Coping with Grief During the Holiday Season
Disclaimer: This article was previously written by Khafre Kujichagulia Abif, a Health Union advocate on H-I-V.net. As we approach the holiday season, we were inspired by Khafre's words and believe they could validate many people living with chronic conditions, including those with multiple sclerosis. We hope this article provides comfort and resources to those who truly need it during this time of year. We thank Khafre for giving permission to share his thoughts with you.
I can remember when the holidays became emotionally difficult. My father died a sudden death in April 1986. His death devastated my MaDear, my sisters, and myself. Since that time my MaDear and baby sister have died from cancer and, whenever their birthdays or holidays come around, there is the potential to trigger a depressive episode.
I understand from my work in talk therapy that I have issues around separation and loss. For me, it manifests in a deep desire and need to connect with family, friends, and community.
Perhaps it has to do with the community in which I grew up. I was extremely fortunate to grow up in a neighborhood with both sets of grandparents, uncles, and aunts, and so many cousins. It created a powerful sense of security. Because of the close proximity when there was a loss, I felt it deeply.
Holiday joy is hard to witness
It can be extremely difficult witnessing holiday joy from the community around you. I have, at times, been overwhelmed by all the traditions that remind me of my loss and sometimes pressured by how I think I should feel. I have at times been tempted to numb the pain.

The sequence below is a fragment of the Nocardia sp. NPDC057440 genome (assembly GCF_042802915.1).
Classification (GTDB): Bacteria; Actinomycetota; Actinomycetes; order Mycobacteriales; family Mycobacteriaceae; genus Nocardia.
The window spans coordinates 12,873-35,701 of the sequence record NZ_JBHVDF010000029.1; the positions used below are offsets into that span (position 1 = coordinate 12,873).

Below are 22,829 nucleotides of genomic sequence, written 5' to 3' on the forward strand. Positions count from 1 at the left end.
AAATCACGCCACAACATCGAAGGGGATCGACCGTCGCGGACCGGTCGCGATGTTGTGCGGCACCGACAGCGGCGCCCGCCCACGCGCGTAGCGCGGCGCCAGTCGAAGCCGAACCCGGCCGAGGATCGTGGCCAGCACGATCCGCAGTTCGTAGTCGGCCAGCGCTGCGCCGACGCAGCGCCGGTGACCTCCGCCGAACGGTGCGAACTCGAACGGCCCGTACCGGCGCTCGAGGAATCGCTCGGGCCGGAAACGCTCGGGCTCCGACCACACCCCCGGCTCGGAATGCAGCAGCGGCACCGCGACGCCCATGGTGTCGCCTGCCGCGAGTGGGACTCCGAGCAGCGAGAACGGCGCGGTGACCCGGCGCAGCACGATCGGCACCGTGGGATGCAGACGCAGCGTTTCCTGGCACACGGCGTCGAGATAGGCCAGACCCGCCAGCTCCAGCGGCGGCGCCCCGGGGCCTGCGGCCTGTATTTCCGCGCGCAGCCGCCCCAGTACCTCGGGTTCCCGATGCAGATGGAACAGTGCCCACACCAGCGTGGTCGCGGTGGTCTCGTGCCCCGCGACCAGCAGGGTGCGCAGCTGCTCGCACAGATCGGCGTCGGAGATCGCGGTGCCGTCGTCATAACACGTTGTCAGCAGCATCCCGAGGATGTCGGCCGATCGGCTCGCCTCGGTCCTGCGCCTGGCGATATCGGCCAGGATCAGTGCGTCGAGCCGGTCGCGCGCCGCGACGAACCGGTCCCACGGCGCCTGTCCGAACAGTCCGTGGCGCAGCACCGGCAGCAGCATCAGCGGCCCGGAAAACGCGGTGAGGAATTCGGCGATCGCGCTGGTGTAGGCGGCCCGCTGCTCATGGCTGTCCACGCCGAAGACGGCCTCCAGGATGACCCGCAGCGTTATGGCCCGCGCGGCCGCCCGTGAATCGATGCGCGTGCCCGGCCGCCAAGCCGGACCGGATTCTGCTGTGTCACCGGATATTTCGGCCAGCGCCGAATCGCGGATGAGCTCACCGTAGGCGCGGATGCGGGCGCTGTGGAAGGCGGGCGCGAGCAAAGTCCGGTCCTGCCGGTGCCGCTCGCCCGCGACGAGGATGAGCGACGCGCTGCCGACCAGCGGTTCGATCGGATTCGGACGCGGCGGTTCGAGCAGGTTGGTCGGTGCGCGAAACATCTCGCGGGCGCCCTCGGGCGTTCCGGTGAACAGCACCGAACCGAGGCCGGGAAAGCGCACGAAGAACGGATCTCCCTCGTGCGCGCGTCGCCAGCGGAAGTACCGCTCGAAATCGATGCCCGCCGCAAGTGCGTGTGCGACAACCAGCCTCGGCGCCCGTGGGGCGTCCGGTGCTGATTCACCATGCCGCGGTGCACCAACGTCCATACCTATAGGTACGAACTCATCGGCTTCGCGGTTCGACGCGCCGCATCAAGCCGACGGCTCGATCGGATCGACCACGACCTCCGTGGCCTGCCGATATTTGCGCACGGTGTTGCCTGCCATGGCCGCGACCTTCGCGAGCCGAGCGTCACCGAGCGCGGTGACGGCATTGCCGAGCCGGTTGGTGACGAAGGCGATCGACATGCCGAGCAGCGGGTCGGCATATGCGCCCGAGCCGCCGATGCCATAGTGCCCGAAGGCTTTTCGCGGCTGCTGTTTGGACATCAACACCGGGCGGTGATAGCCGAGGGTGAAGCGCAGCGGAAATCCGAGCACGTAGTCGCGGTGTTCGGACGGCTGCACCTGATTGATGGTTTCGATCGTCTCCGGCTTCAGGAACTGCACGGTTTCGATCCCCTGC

As a result of talk therapy, I have developed some tools for coping with grief during the holidays. I have learned that rather than resisting the reality of my grief during the holidays, I work towards creating an experience that addresses that I need to honor how I feel.
It is also through my work in talk therapy that has provided me with some tools of not just coping with the holidays, but preparing myself to thrive through these calendar events that always seem to keep coming.
I no longer beat myself up
If I acknowledge how and what I feel as a normal emotion - actually sit in how my body feels - it helps me to respond in a more productive manner. I no longer beat myself up for how I feel about the loss of my loved ones. No matter how long it has been. As I shared, my father died suddenly in 1986 and there are times in which I still feel the pain of his loss.
Looking after myself during the holiday season
I have to look after myself before the big holidays come. It’s so easy to get caught up in all the actions of the holidays that I don’t check in with myself. These holidays can bring with them high levels of stress. I try to take as much control over my circumstances, which makes grieving a little easier for me.
One of the biggest things which I have had to learn is how to say no. My family was big on holiday traditions. I grew up with my family rotating from house to house with someone hosting Thanksgiving, Christmas, and Easter dinners. Sometimes hosting can be more of a burden when you are already struggling. I have to learn that it's fine to take a break from cooking and baking or even attending annual parties. I have created some new traditions for my nuclear family.
Remember to take care of yourself
Lastly, I will say, seek out the support you need to get through and thrive. I have a few first cousins with who I share throughout the year how I am feeling. This way, if I am not in a good space, it doesn’t come as a surprise and my family knows how to support me during those times.
Do you live with any comorbidities aside from MS?